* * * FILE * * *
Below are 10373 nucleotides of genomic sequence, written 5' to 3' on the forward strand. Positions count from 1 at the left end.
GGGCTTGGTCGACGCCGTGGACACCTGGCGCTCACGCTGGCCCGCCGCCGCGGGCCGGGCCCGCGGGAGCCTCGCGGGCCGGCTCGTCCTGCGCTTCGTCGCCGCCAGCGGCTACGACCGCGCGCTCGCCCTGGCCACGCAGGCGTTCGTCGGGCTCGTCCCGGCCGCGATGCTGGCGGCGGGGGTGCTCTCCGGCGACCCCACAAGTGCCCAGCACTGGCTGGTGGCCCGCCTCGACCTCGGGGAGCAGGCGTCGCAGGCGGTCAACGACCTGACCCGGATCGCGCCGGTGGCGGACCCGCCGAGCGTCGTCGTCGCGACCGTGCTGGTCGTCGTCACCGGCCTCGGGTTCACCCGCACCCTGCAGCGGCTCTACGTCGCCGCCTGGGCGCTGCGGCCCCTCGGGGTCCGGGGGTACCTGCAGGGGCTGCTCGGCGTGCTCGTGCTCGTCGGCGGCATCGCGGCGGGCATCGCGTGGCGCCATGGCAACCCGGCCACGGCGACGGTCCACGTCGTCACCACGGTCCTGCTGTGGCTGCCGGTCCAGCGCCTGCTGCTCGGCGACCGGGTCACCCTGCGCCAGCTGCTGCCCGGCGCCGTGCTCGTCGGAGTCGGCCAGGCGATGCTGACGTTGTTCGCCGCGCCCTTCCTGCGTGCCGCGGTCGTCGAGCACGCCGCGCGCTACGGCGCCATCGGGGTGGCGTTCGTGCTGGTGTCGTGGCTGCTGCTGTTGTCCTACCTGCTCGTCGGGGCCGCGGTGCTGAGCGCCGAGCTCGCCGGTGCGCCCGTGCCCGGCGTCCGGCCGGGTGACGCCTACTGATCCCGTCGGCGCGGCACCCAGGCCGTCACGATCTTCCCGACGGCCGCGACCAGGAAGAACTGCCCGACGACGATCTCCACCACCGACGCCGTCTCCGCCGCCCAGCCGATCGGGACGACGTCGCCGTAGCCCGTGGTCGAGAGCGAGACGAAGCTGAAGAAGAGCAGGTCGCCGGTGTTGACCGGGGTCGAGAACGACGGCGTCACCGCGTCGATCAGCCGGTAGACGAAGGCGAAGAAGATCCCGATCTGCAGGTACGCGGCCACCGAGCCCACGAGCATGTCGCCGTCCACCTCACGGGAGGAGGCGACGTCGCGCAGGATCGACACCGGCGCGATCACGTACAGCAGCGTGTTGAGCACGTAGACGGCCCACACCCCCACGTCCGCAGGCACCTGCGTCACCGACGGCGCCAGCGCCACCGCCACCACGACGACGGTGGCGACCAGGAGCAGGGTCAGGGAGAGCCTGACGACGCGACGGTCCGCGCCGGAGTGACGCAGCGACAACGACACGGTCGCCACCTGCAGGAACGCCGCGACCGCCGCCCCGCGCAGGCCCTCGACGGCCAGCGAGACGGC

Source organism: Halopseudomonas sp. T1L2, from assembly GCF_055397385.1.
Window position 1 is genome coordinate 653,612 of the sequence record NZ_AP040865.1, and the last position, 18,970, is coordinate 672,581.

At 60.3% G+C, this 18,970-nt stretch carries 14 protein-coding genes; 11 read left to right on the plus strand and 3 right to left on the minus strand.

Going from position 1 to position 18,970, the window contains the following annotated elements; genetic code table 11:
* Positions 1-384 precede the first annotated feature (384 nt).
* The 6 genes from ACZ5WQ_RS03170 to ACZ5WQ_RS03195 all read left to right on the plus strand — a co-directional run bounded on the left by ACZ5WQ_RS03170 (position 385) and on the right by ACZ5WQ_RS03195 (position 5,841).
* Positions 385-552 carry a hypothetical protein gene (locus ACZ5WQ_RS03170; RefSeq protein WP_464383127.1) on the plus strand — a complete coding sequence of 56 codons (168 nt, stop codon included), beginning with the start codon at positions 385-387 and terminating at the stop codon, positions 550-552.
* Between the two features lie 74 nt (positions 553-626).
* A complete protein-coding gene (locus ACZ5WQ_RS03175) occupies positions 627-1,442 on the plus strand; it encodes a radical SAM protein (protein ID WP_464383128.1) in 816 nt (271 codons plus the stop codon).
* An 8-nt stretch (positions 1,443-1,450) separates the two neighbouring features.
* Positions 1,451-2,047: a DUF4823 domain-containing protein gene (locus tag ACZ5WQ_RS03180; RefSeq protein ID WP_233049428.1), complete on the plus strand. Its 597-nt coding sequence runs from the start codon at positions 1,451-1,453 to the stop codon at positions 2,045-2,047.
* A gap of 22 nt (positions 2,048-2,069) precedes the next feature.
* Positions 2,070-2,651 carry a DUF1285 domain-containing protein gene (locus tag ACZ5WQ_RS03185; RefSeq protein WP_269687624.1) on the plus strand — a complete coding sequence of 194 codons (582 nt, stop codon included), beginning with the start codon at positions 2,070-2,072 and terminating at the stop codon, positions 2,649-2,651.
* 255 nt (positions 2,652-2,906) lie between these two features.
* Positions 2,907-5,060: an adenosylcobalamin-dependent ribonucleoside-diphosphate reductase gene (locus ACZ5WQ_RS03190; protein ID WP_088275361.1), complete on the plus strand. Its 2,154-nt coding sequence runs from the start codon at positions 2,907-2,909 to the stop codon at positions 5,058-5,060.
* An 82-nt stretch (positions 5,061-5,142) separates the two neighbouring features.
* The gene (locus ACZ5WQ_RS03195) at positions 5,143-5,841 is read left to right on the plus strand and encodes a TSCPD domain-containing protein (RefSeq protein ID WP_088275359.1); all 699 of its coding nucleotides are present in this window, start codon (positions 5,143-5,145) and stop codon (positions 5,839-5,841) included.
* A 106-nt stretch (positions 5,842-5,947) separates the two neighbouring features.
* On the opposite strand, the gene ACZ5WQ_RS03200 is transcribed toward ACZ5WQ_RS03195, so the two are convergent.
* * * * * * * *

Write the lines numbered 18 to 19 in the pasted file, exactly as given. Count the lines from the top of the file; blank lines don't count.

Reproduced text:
* An 82-nt stretch (positions 5,061-5,142) separates the two neighbouring features.
* The gene (locus ACZ5WQ_RS03195) at positions 5,143-5,841 is read left to right on the plus strand and encodes a TSCPD domain-containing protein (RefSeq protein ID WP_088275359.1); all 699 of its coding nucleotides are present in this window, start codon (positions 5,143-5,145) and stop codon (positions 5,839-5,841) included.